On Tuesday, October 6, New Brunswick Public Health declared an outbreak of COVID-19 in Notre Dame special care home in Zone 1 of the province (Moncton) with two cases identified.
The special care home in question has 112 residents and 56 employees. According to Public Health, they have sent in extra staff and resources to assist the special care home with the outbreak to quickly identify the source. Contact tracing and rapid testing of both residents and staff began the same day. Admissions and visits to the facility were immediately put on hold until further notice. The government is currently looking for LPNs and RNs will to help temporarily fill the staff shortage.
On Tuesday, October 13, an outbreak was declared at Manoir de la Sagesse special care home in Campbellton.
Drastic increase in cases during following week
On Wednesday, October 7, 17 new cases were reported in the same zone, all linked to the same special care home.
Three new cases were identified on Thursday, October 8, unrelated to the Moncton outbreak. One is an individual in Zone 2 (Saint John) related to travel outside of the Atlantic bubble; another is in Zone 3 (Fredericton) related to international travel, and the other is in Zone 5 (Campbellton) which source has yet to be identified. All are currently self-isolating.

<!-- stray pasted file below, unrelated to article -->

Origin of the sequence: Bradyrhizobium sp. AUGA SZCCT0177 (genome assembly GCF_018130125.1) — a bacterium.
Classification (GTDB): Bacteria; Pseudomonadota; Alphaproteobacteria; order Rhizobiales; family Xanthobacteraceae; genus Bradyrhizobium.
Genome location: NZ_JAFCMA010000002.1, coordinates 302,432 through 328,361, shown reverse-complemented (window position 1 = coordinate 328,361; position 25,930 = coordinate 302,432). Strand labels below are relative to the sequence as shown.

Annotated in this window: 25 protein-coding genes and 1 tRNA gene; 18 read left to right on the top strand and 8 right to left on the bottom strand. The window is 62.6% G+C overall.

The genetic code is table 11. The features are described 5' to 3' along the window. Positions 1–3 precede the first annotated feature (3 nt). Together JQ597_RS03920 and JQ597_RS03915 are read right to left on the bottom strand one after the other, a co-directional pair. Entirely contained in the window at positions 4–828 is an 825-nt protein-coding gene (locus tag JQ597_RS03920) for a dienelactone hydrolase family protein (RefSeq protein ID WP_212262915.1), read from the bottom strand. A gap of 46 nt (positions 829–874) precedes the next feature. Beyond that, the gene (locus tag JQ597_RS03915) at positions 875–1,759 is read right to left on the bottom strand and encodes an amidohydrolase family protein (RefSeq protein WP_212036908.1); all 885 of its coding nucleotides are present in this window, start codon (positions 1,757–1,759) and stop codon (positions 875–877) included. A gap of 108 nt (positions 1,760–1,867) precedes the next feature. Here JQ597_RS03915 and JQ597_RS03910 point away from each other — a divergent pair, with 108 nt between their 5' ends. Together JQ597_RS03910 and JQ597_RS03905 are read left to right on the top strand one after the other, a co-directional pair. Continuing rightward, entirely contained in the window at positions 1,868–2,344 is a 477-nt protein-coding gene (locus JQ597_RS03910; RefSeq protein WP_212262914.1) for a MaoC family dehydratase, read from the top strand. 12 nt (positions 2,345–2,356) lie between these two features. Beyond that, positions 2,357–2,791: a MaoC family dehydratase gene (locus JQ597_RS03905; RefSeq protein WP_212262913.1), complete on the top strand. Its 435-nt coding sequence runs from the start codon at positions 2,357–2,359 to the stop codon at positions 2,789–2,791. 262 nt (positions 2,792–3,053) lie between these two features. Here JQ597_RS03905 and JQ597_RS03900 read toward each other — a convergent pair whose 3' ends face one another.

13 new cases were announced on Friday, October 9, all but one in Campbellton, the other being in Moncton. The source of Friday’s cases have yet to be identified, but they are all self-isolating.
Over the long weekend, a record 20 cases were reported Saturday the 11th, followed by 14 on Sunday, then six on both Monday the 12th and Tuesday the 13th. Saturday’s report was the largest single-day record since March 29. All cases except for one on Saturday in the Fredericton region were related to the outbreaks in Campbellton and Moncton.
Potential exposure sites identified
Public Health also identified during Wednesday’s announcement potential exposure sites at Moncton Costco Optical Centre and at the St-Hubert restaurant. On Thursday, Air Canada Flight 418 from Toronto to Montreal and Flight 8792 from Montreal to Saint John were also identified. On Friday, the McDonald’s restaurant on Morton ave in Moncton was also announced as a potential exposure site. Those who have visited these locations in the past few days or were on those flights are advised to self-monitor for COVID-19 symptoms for 14 days.
On October 11, Centre Père-Patrice-Leblanc in Moncton was also identified as a potential exposure site.
If any symptoms develop, they are to self-isolate immediately and to have an assessment done either online or by calling 811.
Outbreak affects Campbellton-area schools
The government also closed Sugarloaf High School in Campbellton on Friday due to an identified case at the school. The Indigenous students who go to this school from Listuguj Mi’qmaq First Nation, Quebec are no longer allowed to travel to the province for school will be transitioned to full-time virtual learning as of Tuesday, October 13.